U of A Student Reflects on BMW Internship, University Exchange Experience in Germany
Studying abroad in Germany was always part of Steven Sonntag's plan, even before beginning as a freshman in the Honors College in 2013. However, the extent of time he would spend in the country and the varied experiences he would have there were far beyond his imagination.
Sonntag, who started at the University of Arkansas as a mechanical engineering major, has always had an interest in learning the language of his ancestors. He took German classes in high school and continued developing his language skills in German courses in the J. William Fulbright College of Arts and Sciences' Department of World Languages, Literatures and Cultures. When he learned about the university's International Engineering Program, which allows students to earn degrees in both engineering and German, he knew it was an opportunity he had to pursue.
As part of the International Engineering Program and with the support of a Benjamin A. Gilman International Scholarship, Sonntag spent the fall 2016 semester as an exchange student at the Technical University of Darmstadt. Before arriving in Germany, the U of A junior passed the Goethe-Institut B1 exam, certifying him in intermediate to advanced German language proficiency. However, he quickly learned his language ability, especially in relation to engineering terms, wasn't as good as he thought.
"My German has improved exponentially since I've been in Germany, but the first two months at the university were really difficult, because each subject has its own specific vocabulary and way of speaking," Sonntag said. "It wasn't until the third month of engineering classes that I began to feel more comfortable and understand the material being taught."
After passing his final exams, Sonntag began the second half of his experience abroad in the International Engineering Program by earning an internship at BMW's Munich headquarters. As an intern, he has conducted quality analysis of competitor car interiors, created a program that automates data collection and analysis and test driven competitor cars to check suspension, handling and dynamic performance.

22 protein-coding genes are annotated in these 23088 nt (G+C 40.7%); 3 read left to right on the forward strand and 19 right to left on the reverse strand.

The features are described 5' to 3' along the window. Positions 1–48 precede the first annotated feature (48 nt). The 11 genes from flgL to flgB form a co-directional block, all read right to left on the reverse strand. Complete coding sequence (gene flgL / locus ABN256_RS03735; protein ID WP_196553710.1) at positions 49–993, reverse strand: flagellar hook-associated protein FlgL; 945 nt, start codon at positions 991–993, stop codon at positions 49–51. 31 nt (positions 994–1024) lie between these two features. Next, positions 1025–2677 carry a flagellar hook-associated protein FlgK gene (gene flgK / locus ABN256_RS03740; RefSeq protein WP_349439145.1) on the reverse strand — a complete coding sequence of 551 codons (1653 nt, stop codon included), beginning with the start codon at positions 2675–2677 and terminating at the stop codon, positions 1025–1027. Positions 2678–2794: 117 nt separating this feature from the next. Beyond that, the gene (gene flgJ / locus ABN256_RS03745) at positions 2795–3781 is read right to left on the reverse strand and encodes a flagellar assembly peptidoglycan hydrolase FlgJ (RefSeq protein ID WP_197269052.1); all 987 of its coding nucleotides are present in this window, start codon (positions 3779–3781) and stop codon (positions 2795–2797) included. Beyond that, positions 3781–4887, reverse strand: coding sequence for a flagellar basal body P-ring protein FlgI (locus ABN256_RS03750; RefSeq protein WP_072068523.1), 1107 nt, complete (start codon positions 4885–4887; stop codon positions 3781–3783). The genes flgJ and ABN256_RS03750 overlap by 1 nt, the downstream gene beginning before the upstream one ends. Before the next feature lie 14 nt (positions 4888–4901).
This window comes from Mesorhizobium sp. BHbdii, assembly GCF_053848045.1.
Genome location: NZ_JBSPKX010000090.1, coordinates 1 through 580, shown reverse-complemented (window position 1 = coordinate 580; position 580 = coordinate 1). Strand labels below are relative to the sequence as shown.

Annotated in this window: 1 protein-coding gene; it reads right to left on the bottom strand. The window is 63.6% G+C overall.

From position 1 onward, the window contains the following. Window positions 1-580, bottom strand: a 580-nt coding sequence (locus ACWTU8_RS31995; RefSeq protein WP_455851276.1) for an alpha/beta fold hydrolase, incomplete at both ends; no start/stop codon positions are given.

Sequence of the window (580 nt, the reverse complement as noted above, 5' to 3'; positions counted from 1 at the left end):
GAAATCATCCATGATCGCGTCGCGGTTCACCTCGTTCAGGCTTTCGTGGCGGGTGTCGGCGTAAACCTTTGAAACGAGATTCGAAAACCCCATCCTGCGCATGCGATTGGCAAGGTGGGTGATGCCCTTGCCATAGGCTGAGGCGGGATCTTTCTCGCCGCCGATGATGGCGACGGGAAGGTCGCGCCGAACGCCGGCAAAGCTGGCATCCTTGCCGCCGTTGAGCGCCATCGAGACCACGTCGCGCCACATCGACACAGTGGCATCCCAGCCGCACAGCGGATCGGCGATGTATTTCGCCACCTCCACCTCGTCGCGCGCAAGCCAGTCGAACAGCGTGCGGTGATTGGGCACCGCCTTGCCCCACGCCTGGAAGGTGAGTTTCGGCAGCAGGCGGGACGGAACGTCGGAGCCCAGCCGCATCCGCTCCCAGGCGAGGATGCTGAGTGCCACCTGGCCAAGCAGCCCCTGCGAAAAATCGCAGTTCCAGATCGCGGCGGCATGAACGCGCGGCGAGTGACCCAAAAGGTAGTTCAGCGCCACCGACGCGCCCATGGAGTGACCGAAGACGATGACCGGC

"I applied for internships at several automakers, but working at BMW was always my dream," Sonntag said. "This experience has taught me that, as long as you try your hardest and put effort into the things you want, you can make them a reality."
Though being immersed in a new culture and new country has been a life-changing experience for Sonntag, it has also come with some unexpected challenges.
"When I moved from Darmstadt to Munich, I wasn't sure if I had to re-register as a resident of Munich," Sonntag said. "When I received my third pay check from BMW, I noticed I was suddenly being taxed at the country's highest tax rate. I called the tax office to find out what was going on, and they explained I was being taxed at that rate because I had been de-registered in Darmstadt and wasn't a resident of Munich yet. My only options were to pay the taxes or declare myself homeless. So, for a month and a half, I was officially considered homeless in the eyes of the German government."
The honors student is looking forward to telling that story with a laugh for years to come.
Sonntag, a native of Rogers, Arkansas, will return to the United States later this year and will resume classes at the U of A in spring 2018. He expects to graduate with both mechanical engineering and German degrees in December 2018.
Amanda Cantu,director of communications
Graduate School and International Education
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